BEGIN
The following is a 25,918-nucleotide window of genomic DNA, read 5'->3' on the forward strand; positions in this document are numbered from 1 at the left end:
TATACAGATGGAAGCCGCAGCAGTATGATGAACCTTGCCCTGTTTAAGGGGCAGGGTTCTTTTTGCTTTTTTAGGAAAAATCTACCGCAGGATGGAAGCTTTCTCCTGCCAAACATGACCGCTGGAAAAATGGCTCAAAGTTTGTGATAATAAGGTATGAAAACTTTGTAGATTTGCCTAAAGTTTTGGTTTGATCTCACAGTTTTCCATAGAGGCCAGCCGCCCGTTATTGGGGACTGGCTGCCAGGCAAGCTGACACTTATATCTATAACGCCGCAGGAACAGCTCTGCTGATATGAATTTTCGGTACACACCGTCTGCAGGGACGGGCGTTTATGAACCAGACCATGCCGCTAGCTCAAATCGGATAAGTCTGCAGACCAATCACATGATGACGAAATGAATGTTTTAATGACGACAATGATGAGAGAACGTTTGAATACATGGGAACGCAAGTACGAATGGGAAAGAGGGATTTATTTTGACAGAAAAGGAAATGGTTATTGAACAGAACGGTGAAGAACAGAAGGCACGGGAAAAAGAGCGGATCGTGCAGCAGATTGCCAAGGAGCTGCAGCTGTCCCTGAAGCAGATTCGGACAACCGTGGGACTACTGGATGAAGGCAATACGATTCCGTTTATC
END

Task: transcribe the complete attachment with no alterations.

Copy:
The following is a 25,918-nucleotide window of genomic DNA, read 5'->3' on the forward strand; positions in this document are numbered from 1 at the left end:
TATACAGATGGAAGCCGCAGCAGTATGATGAACCTTGCCCTGTTTAAGGGGCAGGGTTCTTTTTGCTTTTTTAGGAAAAATCTACCGCAGGATGGAAGCTTTCTCCTGCCAAACATGACCGCTGGAAAAATGGCTCAAAGTTTGTGATAATAAGGTATGAAAACTTTGTAGATTTGCCTAAAGTTTTGGTTTGATCTCACAGTTTTCCATAGAGGCCAGCCGCCCGTTATTGGGGACTGGCTGCCAGGCAAGCTGACACTTATATCTATAACGCCGCAGGAACAGCTCTGCTGATATGAATTTTCGGTACACACCGTCTGCAGGGACGGGCGTTTATGAACCAGACCATGCCGCTAGCTCAAATCGGATAAGTCTGCAGACCAATCACATGATGACGAAATGAATGTTTTAATGACGACAATGATGAGAGAACGTTTGAATACATGGGAACGCAAGTACGAATGGGAAAGAGGGATTTATTTTGACAGAAAAGGAAATGGTTATTGAACAGAACGGTGAAGAACAGAAGGCACGGGAAAAAGAGCGGATCGTGCAGCAGATTGCCAAGGAGCTGCAGCTGTCCCTGAAGCAGATTCGGACAACCGTGGGACTACTGGATGAAGGCAATACGATTCCGTTTATC